Are Tech Companies Using the Muslim Ban to Woo Customers?
The politics of President Trump's so-called Muslim ban has extended into unexpected territory — pitting California tech giant Uber against California tech giant Lyft.
Uber has taken a hit in the court of public opinion after it announced that it was temporarily doing away with surge pricing to New York's John F. Kennedy International Airport in the wake of taxi drivers' Saturday boycott to decry the president's executive order. Social media lashed out with the #DeleteUber hashtag, and rival Lyft seemed poised to soak up the ebbing tide of ride-hailing customers.
The next day Lyft, decrying Trump's Muslim ban as a threat to "the values of our community," announced it was donating $1 million to the ACLU over four years "to defend our Constitution." It subsequently got tons of business and millions of dollars in free advertising via press reports. So let's be real here: Big Tech's attempts to appear pro-immigrant in the wake of Trump's misstep are capitalizing on a life-altering policy affecting tens of thousands of immigrants.
"It's right to be cynical," says Sarah T. Roberts, a UCLA information studies professor who's an expert on ethics in the digital domain. "The important lesson here is that these companies are going to react to the public will. But it's not like they're inherently moral."
Uber CEO Travis Kalanick, already under fire for agreeing to join Trump's business advisory committee, said over the weekend that the company would pony up $3 million to help defend Uber drivers shut out of the United States by Trump's executive order. But his lukewarm statement about the president's action didn't help Uber's social media standing. While Lyft reps said Trump's move was "antithetical to both Lyft's and our nation's core values," Kalanick said this:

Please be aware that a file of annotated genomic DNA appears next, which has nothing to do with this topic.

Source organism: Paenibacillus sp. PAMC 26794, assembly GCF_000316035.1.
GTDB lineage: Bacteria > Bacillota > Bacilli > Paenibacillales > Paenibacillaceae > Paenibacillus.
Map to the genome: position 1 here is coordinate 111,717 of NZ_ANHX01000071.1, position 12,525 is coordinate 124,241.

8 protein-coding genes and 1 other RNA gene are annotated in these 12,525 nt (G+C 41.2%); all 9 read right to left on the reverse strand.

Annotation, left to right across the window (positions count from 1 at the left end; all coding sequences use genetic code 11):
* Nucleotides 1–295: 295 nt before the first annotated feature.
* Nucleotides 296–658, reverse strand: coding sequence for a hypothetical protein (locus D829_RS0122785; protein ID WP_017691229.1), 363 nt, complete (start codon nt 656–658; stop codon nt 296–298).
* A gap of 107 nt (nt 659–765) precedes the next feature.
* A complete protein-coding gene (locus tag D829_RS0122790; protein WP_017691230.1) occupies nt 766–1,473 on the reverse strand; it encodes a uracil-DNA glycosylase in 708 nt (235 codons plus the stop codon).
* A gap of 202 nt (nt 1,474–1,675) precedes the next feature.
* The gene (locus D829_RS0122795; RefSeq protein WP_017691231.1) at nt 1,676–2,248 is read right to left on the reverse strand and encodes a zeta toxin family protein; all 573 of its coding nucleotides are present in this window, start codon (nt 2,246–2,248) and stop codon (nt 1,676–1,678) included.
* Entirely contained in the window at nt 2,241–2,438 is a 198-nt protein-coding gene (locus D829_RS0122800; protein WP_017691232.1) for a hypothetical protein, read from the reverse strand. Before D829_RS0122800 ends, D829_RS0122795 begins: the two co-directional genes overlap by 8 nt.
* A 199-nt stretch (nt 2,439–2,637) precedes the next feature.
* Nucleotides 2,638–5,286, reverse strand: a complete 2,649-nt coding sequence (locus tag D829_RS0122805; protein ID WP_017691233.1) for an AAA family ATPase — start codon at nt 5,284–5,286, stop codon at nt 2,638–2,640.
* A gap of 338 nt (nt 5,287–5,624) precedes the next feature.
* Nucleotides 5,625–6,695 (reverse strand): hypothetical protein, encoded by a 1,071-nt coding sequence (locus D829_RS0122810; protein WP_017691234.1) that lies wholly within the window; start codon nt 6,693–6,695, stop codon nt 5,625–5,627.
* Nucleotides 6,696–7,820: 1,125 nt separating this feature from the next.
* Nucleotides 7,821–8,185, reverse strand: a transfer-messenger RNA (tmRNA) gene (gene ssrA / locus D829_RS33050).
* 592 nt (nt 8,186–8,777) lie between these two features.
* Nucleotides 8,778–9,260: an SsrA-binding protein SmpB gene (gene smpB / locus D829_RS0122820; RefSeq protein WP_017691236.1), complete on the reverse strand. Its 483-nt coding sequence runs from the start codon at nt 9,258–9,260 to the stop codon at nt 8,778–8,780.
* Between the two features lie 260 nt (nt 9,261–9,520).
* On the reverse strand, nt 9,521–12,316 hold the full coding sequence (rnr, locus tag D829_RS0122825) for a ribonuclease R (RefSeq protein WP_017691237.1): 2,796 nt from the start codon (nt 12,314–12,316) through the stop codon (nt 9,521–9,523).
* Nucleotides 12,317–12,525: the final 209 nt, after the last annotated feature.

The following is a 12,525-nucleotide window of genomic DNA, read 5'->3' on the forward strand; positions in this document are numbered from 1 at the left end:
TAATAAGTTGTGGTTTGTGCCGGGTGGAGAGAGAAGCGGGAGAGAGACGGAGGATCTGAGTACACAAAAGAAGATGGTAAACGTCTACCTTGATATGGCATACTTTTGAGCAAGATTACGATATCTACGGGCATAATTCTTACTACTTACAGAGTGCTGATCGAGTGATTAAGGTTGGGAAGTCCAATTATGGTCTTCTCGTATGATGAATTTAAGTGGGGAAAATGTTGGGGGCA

While every government has their own immigration controls, allowing people from all around the world to come here and make America their home has largely been the U.S.’s policy since its founding. That means this ban will impact many innocent people—an issue that I will raise this coming Friday when I go to Washington for President Trump’s first business advisory group meeting.
Top execs at Apple, Google, Facebook and Airbnb have all spoken out against Trump's so-called Muslim ban, which applies to people entering the United States from seven majority-Muslim countries. "Airbnb's CEO Brian Chesky announced via Twitter that Airbnb is offering free accommodations to those affected by the recent U.S. travel ban," a spokeswoman for Airbnb said via email.
Even Nike's CEO, Mark Parker, said in a statement that American values were "being threatened by the recent executive order in the U.S. banning refugees, as well as visitors, from seven Muslim-majority countries." He continued: "This is a policy we don't support."
These stances and pledges aren't exactly altruistic, according to UCLA's Roberts. "It's a mistake for people to put that kind of faith in corporations," she says. "At the end of the day they have one objective, which is produce value for shareholders."
Uber, for example, has advertised openings for drivers saying they can earn $25 an hour, when just a fraction of those taking the ride-hail firm up on its offer will make that much, according to the Federal Trade Commission. Many of the firm's behind-the-wheel "partners" are immigrants, of course.
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Roberts argues that Lyft is in the same boat, taking advantage of people who need the extra cash by promising a well-paying gig that often isn't. "I find it interesting that people see Lyft as somehow a better moral choice when both companies actively worked to undermine organized professional drivers and have also just greatly capitalized on the race to the bottom for people who have had to monetize everyday aspects of their lives," she says.
She describes the strategy as "tech exceptionalism" — exceptionalism that she argues really only exists on paper: "The way tech firms see themselves as being a cut above when it comes to morality — are they really that exceptional?"
Perhaps it's a question we should all ask the next time a social media bandwagon like #DeleteUber comes along.
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